How Are Cultures Created?
Cultures develop in an organization through the following means:
- Founder Vision Values – Early on, an organization’s values are adopted from the values and vision of the founders. They shape the early aspects of the organization through various methods, such as structure, hiring, modeling, mentoring, etc.
- Internal and External Challenges – Challenges are situations or circumstances faced by the organization. These challenges may affect how things are done internally and/or externally. For example, organizations must react and evolve with the characteristics and demands of the industry. The internal challenge concerns meeting operational demands. External challenges are competing against other businesses. Internal challenges affect the internal culture based upon how, why, and for what reason activities are undertaken. External challenges can create cultural similarities between companies within the industry.
- Hiring and Attrition – As organizations grow, new members bring personal characteristics that affect the organizational culture. Also, elements of organizational culture may diminish as individuals leave the company.
What is Attraction-Selection-Attrition in Organizational Culture?
Attraction-selection-attrition (ASA) is the function through which organizational culture is maintained or strengthened within an organization.
- Attraction – Organizations are attracted to cultures in which they fit in. Individuals routinely seek comfort an camaraderie in an organization. As such, they are naturally attracted to familiar cultures.
- Selection – Research shows that fit within an organization’s structure is the most important characteristic for determining who is hired. The company grows by adding people who have assimilated into the existing culture.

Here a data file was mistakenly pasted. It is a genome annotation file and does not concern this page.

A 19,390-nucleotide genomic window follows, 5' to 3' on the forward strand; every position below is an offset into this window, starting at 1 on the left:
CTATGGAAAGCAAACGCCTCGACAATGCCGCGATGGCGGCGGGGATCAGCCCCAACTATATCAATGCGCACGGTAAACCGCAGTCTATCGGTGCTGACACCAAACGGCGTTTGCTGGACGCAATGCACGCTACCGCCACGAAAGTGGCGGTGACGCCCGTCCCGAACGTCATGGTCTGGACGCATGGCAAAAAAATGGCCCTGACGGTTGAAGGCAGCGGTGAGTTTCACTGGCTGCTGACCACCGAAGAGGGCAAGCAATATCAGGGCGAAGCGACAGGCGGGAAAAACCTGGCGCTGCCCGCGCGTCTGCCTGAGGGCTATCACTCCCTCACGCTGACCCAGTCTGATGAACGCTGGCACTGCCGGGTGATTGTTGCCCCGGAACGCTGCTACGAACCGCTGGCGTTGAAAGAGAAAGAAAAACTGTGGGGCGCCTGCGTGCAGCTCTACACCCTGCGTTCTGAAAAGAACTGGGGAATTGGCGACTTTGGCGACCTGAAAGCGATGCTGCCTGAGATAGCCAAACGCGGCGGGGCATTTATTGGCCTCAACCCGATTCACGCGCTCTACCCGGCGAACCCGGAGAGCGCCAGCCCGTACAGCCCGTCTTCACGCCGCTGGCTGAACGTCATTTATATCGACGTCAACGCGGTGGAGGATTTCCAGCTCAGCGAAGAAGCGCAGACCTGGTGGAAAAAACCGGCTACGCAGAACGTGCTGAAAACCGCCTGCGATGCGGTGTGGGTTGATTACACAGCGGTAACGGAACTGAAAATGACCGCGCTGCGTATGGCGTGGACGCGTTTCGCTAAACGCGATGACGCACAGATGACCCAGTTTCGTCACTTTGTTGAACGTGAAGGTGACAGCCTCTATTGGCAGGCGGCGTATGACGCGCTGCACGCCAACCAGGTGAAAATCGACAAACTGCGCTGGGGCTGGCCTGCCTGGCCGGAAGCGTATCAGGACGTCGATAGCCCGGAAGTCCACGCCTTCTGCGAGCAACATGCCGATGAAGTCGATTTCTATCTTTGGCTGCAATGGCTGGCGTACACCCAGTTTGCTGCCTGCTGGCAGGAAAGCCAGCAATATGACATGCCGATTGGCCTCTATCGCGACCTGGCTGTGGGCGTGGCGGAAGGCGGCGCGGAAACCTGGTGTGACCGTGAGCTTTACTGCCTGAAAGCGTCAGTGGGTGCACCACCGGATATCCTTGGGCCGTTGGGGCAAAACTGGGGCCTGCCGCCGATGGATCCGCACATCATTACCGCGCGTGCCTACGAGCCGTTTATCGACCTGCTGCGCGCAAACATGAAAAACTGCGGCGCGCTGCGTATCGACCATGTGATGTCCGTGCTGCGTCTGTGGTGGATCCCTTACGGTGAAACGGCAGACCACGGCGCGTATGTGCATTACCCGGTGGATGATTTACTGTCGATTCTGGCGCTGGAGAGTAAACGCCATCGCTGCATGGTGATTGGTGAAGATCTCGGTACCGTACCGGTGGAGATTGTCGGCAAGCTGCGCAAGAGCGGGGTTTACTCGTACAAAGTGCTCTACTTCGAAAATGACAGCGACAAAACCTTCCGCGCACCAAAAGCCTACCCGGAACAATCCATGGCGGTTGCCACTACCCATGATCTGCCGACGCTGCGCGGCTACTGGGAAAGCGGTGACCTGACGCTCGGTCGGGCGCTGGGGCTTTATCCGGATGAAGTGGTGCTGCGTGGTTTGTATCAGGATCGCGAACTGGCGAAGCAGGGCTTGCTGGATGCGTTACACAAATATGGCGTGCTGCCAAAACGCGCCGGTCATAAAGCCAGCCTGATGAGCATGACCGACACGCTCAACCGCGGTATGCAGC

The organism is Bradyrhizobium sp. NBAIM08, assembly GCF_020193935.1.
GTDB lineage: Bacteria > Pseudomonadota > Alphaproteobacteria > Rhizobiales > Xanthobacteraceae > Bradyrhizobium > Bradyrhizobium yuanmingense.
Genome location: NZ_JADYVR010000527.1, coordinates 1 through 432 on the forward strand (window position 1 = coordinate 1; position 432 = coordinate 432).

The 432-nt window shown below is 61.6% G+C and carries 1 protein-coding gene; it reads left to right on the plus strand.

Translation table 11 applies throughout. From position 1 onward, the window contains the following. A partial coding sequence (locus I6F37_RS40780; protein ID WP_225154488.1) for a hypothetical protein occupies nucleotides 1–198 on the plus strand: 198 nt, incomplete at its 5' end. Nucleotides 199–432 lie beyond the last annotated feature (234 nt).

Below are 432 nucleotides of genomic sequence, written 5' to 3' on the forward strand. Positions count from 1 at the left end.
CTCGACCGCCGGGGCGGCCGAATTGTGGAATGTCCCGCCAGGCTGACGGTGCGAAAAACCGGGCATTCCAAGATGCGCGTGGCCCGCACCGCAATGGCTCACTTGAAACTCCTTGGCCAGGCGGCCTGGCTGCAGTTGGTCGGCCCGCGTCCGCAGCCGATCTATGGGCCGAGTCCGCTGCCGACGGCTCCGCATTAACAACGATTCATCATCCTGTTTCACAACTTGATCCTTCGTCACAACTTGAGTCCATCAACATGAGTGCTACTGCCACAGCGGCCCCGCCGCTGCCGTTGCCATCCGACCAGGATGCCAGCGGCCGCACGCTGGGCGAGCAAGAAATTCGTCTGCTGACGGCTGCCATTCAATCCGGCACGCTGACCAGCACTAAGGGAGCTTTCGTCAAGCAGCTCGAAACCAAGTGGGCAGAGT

- Attrition – Individuals who do not fit within the organization’s culture and are never able to adequately assimilate often continue to feel uncomfortable or out of place. This can harm the individual’s job satisfaction and ultimately lead to attrition – leaving the company.
In summary, the organization attracts, selects, and retain individuals who fit within the existing culture (values, beliefs, interests). As such, the organization’s culture is like to maintain or strengthen.
Others methods of reinforcing Organizational Culture
A major way of maintaining or strengthening organizational culture is through indoctrination. This is primary done through exposure and training. This is also known as the organizational “socialization process”.
For example, during the company’s onboarding process, it is common to introduce the employee to the organization’s values, norms, and expected behavioral patterns.
Another example of indoctrination is through interaction with leadership. Leaders have an outsized role in setting organizational culture by virtue of their position of power and influence over subordinates. Employees are more apt to adopt behaviors that fit with the employer’s expectations. This is known as “role-modeling”.
Lastly, pursuant to reinforcement theory, employees will adopt behaviors that are positively or negatively incentivizes. Positive reinforcement would include reward desired behavior with company benefits, such as more money or recognition. Negative reinforcement might include removing negative consequences if the employee exhibits good behavior. Then, of course, there is always punishment as a deterrent to unwanted behavior. In any event, reinforcement causes the adoption of expected behavior and the apparent acceptance to company goals and expectations.